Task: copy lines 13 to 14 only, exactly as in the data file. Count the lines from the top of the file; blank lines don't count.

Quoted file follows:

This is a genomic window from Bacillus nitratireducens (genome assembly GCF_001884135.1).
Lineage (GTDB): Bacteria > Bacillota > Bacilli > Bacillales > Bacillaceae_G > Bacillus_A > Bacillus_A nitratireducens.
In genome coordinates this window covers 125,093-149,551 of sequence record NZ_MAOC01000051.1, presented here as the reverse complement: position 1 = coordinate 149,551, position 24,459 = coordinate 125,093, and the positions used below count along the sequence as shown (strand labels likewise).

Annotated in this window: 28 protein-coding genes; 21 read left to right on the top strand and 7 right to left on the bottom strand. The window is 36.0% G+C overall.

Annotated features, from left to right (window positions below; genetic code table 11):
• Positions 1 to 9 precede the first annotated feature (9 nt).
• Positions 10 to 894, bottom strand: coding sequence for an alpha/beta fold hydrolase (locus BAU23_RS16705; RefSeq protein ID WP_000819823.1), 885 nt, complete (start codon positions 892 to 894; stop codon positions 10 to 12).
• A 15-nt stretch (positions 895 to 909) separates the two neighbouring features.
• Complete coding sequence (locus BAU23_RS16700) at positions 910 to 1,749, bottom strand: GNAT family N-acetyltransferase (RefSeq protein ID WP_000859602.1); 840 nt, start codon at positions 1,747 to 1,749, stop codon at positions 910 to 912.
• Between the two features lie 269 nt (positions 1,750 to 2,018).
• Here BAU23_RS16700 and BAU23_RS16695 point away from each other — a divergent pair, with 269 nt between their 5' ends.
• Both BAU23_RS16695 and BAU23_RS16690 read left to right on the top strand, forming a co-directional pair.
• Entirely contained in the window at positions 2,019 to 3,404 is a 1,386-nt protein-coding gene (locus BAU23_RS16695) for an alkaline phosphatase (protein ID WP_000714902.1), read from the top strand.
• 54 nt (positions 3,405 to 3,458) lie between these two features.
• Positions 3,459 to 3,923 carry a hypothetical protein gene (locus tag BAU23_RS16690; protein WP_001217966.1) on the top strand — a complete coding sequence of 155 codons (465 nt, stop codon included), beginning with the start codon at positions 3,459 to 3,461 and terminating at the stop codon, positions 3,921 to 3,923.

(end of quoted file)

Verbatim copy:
• Entirely contained in the window at positions 2,019 to 3,404 is a 1,386-nt protein-coding gene (locus BAU23_RS16695) for an alkaline phosphatase (protein ID WP_000714902.1), read from the top strand.
• 54 nt (positions 3,405 to 3,458) lie between these two features.